On March 28, students from the University’s College of Film and the Moving Image released a letter, along with a list of signatures and testimonies, expressing dissatisfaction with aspects of Wesleyan’s Film Studies department. The letter called for systematic changes to the ways in which the department operates, including hiring three tenure-track professors (prioritizing women and POC), offering more diverse courses within the department, and reforming disciplinary procedures so that they are less reliant on “blanket threats” to drop students from the major or drop their theses.
The letter, which has been in the works since February, was a collaboration between a group of current film students – both majors and minors – as well as prospective film students. Before it was put into wide circulation on March 28, the letter was shared amongst students and alumni of the Film Studies department, along with a call for signatures and personal testimonies to present to the CFILM faculty. (From email circulation and tabling in Usdan, the letter received 175 signatures and eight accompanying testimonies.)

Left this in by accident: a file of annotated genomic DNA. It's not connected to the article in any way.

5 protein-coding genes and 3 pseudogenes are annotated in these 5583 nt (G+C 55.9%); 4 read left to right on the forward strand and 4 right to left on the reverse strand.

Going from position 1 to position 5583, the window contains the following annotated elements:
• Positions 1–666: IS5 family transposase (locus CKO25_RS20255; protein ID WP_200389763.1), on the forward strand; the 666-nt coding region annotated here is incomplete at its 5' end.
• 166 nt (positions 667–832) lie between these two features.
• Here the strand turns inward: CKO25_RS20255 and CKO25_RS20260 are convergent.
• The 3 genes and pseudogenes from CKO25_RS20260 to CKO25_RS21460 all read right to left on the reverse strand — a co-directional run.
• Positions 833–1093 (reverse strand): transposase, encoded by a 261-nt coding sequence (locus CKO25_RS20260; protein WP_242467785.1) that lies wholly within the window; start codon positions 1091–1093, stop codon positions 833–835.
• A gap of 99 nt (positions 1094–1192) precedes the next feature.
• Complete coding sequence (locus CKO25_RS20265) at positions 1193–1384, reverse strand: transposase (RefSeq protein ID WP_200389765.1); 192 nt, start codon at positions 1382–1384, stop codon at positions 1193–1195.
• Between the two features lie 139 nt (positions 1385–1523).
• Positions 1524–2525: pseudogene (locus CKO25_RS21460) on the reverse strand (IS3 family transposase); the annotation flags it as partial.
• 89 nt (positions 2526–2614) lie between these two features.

Read the full letter and testimonies after the jump:
The Oscar-winning writer/producer/director of The Revenant and Birdman or (The Unexpected Virtue of Ignorance) sits down with film scholar and CFILM founder Jeanine Basinger for a conversation about his work and the medium of cinema.